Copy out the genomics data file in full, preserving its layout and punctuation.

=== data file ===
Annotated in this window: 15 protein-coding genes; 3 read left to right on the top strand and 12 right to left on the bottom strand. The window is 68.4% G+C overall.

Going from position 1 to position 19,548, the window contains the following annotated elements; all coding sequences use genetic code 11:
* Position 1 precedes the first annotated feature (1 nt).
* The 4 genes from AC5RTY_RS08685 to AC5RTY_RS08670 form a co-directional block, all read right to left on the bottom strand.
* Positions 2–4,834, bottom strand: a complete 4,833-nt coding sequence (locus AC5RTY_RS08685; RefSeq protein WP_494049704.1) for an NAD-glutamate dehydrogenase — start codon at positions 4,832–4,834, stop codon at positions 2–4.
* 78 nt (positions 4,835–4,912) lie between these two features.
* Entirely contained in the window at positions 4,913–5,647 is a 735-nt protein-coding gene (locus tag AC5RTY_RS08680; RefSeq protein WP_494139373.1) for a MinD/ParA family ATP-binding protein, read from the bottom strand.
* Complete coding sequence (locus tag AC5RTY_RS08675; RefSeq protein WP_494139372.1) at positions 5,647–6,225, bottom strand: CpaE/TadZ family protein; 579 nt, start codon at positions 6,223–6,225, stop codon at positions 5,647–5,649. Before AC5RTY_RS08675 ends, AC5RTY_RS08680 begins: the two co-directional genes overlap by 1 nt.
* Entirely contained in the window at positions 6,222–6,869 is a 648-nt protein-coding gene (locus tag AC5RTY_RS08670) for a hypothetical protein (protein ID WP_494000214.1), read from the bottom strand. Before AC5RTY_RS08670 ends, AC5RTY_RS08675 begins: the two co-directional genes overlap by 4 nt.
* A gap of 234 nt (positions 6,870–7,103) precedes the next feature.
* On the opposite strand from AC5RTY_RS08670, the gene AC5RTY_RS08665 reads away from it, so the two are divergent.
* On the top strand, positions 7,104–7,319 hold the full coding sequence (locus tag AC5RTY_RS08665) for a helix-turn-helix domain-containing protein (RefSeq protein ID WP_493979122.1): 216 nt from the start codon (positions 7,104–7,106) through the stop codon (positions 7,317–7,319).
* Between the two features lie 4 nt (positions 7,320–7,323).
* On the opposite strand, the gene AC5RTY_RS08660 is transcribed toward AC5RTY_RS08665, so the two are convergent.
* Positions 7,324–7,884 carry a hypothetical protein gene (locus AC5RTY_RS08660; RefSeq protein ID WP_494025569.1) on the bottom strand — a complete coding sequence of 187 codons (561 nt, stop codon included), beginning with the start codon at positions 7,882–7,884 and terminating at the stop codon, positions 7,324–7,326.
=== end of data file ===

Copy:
Annotated in this window: 15 protein-coding genes; 3 read left to right on the top strand and 12 right to left on the bottom strand. The window is 68.4% G+C overall.

Going from position 1 to position 19,548, the window contains the following annotated elements; all coding sequences use genetic code 11:
* Position 1 precedes the first annotated feature (1 nt).
* The 4 genes from AC5RTY_RS08685 to AC5RTY_RS08670 form a co-directional block, all read right to left on the bottom strand.
* Positions 2–4,834, bottom strand: a complete 4,833-nt coding sequence (locus AC5RTY_RS08685; RefSeq protein WP_494049704.1) for an NAD-glutamate dehydrogenase — start codon at positions 4,832–4,834, stop codon at positions 2–4.
* 78 nt (positions 4,835–4,912) lie between these two features.
* Entirely contained in the window at positions 4,913–5,647 is a 735-nt protein-coding gene (locus tag AC5RTY_RS08680; RefSeq protein WP_494139373.1) for a MinD/ParA family ATP-binding protein, read from the bottom strand.
* Complete coding sequence (locus tag AC5RTY_RS08675; RefSeq protein WP_494139372.1) at positions 5,647–6,225, bottom strand: CpaE/TadZ family protein; 579 nt, start codon at positions 6,223–6,225, stop codon at positions 5,647–5,649. Before AC5RTY_RS08675 ends, AC5RTY_RS08680 begins: the two co-directional genes overlap by 1 nt.
* Entirely contained in the window at positions 6,222–6,869 is a 648-nt protein-coding gene (locus tag AC5RTY_RS08670) for a hypothetical protein (protein ID WP_494000214.1), read from the bottom strand. Before AC5RTY_RS08670 ends, AC5RTY_RS08675 begins: the two co-directional genes overlap by 4 nt.
* A gap of 234 nt (positions 6,870–7,103) precedes the next feature.
* On the opposite strand from AC5RTY_RS08670, the gene AC5RTY_RS08665 reads away from it, so the two are divergent.
* On the top strand, positions 7,104–7,319 hold the full coding sequence (locus tag AC5RTY_RS08665) for a helix-turn-helix domain-containing protein (RefSeq protein ID WP_493979122.1): 216 nt from the start codon (positions 7,104–7,106) through the stop codon (positions 7,317–7,319).
* Between the two features lie 4 nt (positions 7,320–7,323).
* On the opposite strand, the gene AC5RTY_RS08660 is transcribed toward AC5RTY_RS08665, so the two are convergent.
* Positions 7,324–7,884 carry a hypothetical protein gene (locus AC5RTY_RS08660; RefSeq protein ID WP_494025569.1) on the bottom strand — a complete coding sequence of 187 codons (561 nt, stop codon included), beginning with the start codon at positions 7,882–7,884 and terminating at the stop codon, positions 7,324–7,326.